John Horigan edited this page Mar 17, 2015 · 1 revision

A variable declaration binds a value to a name for a particular scope of the CFDG file: name = expression. A variable has three components: its name; its value; and its scope, the portion of the CFDG file where the variable binding is valid.

phi = (1 + sqrt(5)) / 2

Variable Scope

A variable can be declared up at the top level (called a global variable), between the shape definitions, or it can be declared within a shape or path (called a local variable). The scope of global variables is from right after the point of declaration until the end of the CFDG file. A global variable declared inside an imported CFDG file has scope that continues after the import statement until the end of the CFDG file.

Local variables have scope starting right after the expression until the end of the block that they are declared in. If a local variable is declared among the replacements in a shape then its scope is until the end of the shape. If a local variable is declared inside a block within a shape (or path); the body of a loop for example; then its scope is until the end of the block.

provide example code

Overlapping Scope

Variables cannot be modified. If a variable is declared within the scope of another variable with the same name then the new variable hides the old variable until the new variable goes out of scope. In this code

count = 5
count = count - 1

The second count declaration does not modify the first count variable. Instead it declares a new count variable that renders the first one invisible. If the first count variable was global and the second count variable was local then the global count would be invisible until the local count went out of scope. Note that the scope of the second count variable begins after the count - 1 expression, which means that the count in the count - 1 expression refers to the first count variable.

Overlapping variables with the same name will generate warning messages unless the CF::AllowOverlap configuration declaration is set.

CF::AllowOverlap = 1

Named Loop Index Variable

When you use the named variant of the loop construct the loop index variable is declared and contains the loop index for each iteration of the loop. The scope of the loop index variable is the loop body and the finally body (if there is one).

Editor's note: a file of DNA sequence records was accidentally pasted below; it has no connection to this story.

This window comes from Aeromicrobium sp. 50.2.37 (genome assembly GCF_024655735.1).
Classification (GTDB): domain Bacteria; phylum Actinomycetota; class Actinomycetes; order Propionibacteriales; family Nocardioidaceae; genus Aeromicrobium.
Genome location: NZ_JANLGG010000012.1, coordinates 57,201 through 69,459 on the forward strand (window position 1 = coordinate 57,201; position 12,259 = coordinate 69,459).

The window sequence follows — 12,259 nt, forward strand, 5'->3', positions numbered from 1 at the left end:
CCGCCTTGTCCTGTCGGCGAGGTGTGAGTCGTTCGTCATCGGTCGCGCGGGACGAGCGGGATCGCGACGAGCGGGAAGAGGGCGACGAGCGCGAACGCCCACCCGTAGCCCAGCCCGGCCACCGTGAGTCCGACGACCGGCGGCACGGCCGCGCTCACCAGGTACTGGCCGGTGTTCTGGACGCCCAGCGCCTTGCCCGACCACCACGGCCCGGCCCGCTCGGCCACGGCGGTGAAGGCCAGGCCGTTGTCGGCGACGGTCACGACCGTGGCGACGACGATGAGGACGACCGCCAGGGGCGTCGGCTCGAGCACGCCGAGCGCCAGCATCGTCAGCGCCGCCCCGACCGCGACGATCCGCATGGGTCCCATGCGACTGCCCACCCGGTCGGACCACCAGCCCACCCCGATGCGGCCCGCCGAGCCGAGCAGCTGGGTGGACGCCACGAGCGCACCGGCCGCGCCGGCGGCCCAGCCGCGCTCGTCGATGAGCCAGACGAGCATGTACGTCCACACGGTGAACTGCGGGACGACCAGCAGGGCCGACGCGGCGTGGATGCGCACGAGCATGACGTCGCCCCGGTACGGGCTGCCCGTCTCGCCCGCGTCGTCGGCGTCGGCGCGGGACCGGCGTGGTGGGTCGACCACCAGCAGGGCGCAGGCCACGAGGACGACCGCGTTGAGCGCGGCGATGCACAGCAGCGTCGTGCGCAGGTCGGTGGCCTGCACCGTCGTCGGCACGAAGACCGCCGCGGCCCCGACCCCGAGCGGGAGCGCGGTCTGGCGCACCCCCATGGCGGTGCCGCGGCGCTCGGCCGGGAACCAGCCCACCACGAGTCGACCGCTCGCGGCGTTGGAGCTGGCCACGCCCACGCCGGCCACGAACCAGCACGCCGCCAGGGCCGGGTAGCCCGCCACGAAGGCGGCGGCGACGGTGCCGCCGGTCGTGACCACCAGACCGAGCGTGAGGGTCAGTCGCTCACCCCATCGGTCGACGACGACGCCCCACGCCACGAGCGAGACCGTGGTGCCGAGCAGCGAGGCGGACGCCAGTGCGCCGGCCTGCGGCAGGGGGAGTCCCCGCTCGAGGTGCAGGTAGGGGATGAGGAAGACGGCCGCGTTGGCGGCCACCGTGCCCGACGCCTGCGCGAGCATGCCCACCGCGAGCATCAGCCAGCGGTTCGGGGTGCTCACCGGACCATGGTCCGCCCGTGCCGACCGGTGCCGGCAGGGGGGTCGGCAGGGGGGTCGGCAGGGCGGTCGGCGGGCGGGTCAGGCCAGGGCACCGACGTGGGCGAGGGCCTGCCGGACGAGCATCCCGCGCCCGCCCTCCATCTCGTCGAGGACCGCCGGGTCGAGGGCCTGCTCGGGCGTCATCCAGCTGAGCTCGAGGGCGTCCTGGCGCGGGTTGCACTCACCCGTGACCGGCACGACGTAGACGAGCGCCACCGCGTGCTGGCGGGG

loop i = 10 [x 1] {
    loop i+1 [y 1] {
      CIRCLE []

In this example, the outer loop iterates from 0 to 9, placing the loop index in the variable i. The inner loop (which is anonymous) iterates from 0 to i. The end-result is a right triangle of circles.

Variable Types

There are four types of variables: numeric, vector, shape adjustment, and shape.

Numeric Variables

A numeric variable is declared with the syntax name = numeric expression. The resulting variable can be used anywhere that a number can be used (except for rule weights).

Vector Variables

A vector variable is declared with the syntax name = vector expression. A vector expression is an expression that returns a vector, either using the vector operator or a function that returns vectors. The resulting variable can be used anywhere that a vector can be used.

Shape Adjustment Variables

A shape adjustment variable is declared with the syntax name = [adjustments] or name = adjustments, the first declares a basic shape adjustment and the second declares an ordered shape adjustment. A shape adjustment variable can be inserted into another shape adjustment using the trans adjustment keyword:

shape foo {
    adj = [x 0.5 r 56]
    SQUARE [trans adj]

Shape Variables

A shape variable is declared by assigning a shape specification. This has the syntax name = shape_name or name = shape_name(parameters), if the shape has parameters; or name1 = name2, is name2 names another shape variable. A shape variable can be used as if it were the name of a shape:

draw = CIRCLE
shape test2 
  loop i = 10 [x 1] {
    loop i+1 [y 1] {
      draw []

If the shape has parameters then they must be provided in the declaration, they cannot be bound to the shape variable later. If you use a parameterized shape with the same parameters multiple times it may be more clear to declare a shape variable with the shape and parameters and then use the variable instead.

shape curve(number shrink, number turn)
  curve(=) [[y 0.5 r turn s shrink y 0.5]]
stem = curve(0.97, 1)
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